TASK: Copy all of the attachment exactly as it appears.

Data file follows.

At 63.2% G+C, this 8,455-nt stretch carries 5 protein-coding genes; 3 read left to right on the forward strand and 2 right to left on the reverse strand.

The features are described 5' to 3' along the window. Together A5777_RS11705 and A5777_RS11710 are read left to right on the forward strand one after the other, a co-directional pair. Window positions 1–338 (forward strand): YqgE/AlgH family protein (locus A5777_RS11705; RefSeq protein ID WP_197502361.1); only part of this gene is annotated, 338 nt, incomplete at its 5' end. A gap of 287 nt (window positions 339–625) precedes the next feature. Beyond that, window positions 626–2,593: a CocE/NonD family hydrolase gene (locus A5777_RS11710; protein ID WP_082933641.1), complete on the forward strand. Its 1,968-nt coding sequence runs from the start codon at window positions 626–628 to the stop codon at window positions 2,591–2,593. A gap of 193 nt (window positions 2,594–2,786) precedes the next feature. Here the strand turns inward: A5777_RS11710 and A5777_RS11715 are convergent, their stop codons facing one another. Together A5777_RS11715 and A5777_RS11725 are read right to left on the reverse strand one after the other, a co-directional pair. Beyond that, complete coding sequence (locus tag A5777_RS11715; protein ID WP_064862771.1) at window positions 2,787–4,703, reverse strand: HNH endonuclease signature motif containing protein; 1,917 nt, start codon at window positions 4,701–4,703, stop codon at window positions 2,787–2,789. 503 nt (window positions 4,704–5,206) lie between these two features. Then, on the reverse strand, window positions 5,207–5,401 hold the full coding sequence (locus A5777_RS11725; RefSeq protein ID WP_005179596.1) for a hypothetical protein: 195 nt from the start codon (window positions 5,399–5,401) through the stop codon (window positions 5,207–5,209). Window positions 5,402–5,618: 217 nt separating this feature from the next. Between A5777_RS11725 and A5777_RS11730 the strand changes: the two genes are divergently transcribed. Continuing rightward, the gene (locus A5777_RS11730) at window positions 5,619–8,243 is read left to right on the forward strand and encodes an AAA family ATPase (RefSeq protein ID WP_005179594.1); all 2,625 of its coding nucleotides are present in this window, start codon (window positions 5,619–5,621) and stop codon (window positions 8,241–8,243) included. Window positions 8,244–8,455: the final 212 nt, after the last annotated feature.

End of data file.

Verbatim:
At 63.2% G+C, this 8,455-nt stretch carries 5 protein-coding genes; 3 read left to right on the forward strand and 2 right to left on the reverse strand.

The features are described 5' to 3' along the window. Together A5777_RS11705 and A5777_RS11710 are read left to right on the forward strand one after the other, a co-directional pair. Window positions 1–338 (forward strand): YqgE/AlgH family protein (locus A5777_RS11705; RefSeq protein ID WP_197502361.1); only part of this gene is annotated, 338 nt, incomplete at its 5' end. A gap of 287 nt (window positions 339–625) precedes the next feature. Beyond that, window positions 626–2,593: a CocE/NonD family hydrolase gene (locus A5777_RS11710; protein ID WP_082933641.1), complete on the forward strand. Its 1,968-nt coding sequence runs from the start codon at window positions 626–628 to the stop codon at window positions 2,591–2,593. A gap of 193 nt (window positions 2,594–2,786) precedes the next feature. Here the strand turns inward: A5777_RS11710 and A5777_RS11715 are convergent, their stop codons facing one another. Together A5777_RS11715 and A5777_RS11725 are read right to left on the reverse strand one after the other, a co-directional pair. Beyond that, complete coding sequence (locus tag A5777_RS11715; protein ID WP_064862771.1) at window positions 2,787–4,703, reverse strand: HNH endonuclease signature motif containing protein; 1,917 nt, start codon at window positions 4,701–4,703, stop codon at window positions 2,787–2,789. 503 nt (window positions 4,704–5,206) lie between these two features. Then, on the reverse strand, window positions 5,207–5,401 hold the full coding sequence (locus A5777_RS11725; RefSeq protein ID WP_005179596.1) for a hypothetical protein: 195 nt from the start codon (window positions 5,399–5,401) through the stop codon (window positions 5,207–5,209). Window positions 5,402–5,618: 217 nt separating this feature from the next. Between A5777_RS11725 and A5777_RS11730 the strand changes: the two genes are divergently transcribed. Continuing rightward, the gene (locus A5777_RS11730) at window positions 5,619–8,243 is read left to right on the forward strand and encodes an AAA family ATPase (RefSeq protein ID WP_005179594.1); all 2,625 of its coding nucleotides are present in this window, start codon (window positions 5,619–5,621) and stop codon (window positions 8,241–8,243) included. Window positions 8,244–8,455: the final 212 nt, after the last annotated feature.